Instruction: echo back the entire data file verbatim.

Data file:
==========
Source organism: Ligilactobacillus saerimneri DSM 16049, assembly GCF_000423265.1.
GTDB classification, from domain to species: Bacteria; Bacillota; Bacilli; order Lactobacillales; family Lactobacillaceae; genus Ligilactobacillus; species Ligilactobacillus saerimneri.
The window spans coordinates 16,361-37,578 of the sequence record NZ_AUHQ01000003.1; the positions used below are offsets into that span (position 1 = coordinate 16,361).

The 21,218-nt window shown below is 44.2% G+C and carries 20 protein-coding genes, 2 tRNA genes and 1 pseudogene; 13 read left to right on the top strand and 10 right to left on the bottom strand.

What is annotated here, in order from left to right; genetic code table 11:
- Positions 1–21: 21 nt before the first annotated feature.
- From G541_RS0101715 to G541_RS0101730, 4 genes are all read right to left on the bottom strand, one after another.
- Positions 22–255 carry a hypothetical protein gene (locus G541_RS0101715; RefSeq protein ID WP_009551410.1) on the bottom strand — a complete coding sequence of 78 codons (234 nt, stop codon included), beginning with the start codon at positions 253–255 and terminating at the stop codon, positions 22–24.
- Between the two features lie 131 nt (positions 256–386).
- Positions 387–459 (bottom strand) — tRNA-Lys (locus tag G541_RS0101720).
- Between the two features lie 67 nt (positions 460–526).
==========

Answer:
Source organism: Ligilactobacillus saerimneri DSM 16049, assembly GCF_000423265.1.
GTDB classification, from domain to species: Bacteria; Bacillota; Bacilli; order Lactobacillales; family Lactobacillaceae; genus Ligilactobacillus; species Ligilactobacillus saerimneri.
The window spans coordinates 16,361-37,578 of the sequence record NZ_AUHQ01000003.1; the positions used below are offsets into that span (position 1 = coordinate 16,361).

The 21,218-nt window shown below is 44.2% G+C and carries 20 protein-coding genes, 2 tRNA genes and 1 pseudogene; 13 read left to right on the top strand and 10 right to left on the bottom strand.

What is annotated here, in order from left to right; genetic code table 11:
- Positions 1–21: 21 nt before the first annotated feature.
- From G541_RS0101715 to G541_RS0101730, 4 genes are all read right to left on the bottom strand, one after another.
- Positions 22–255 carry a hypothetical protein gene (locus G541_RS0101715; RefSeq protein ID WP_009551410.1) on the bottom strand — a complete coding sequence of 78 codons (234 nt, stop codon included), beginning with the start codon at positions 253–255 and terminating at the stop codon, positions 22–24.
- Between the two features lie 131 nt (positions 256–386).
- Positions 387–459 (bottom strand) — tRNA-Lys (locus tag G541_RS0101720).
- Between the two features lie 67 nt (positions 460–526).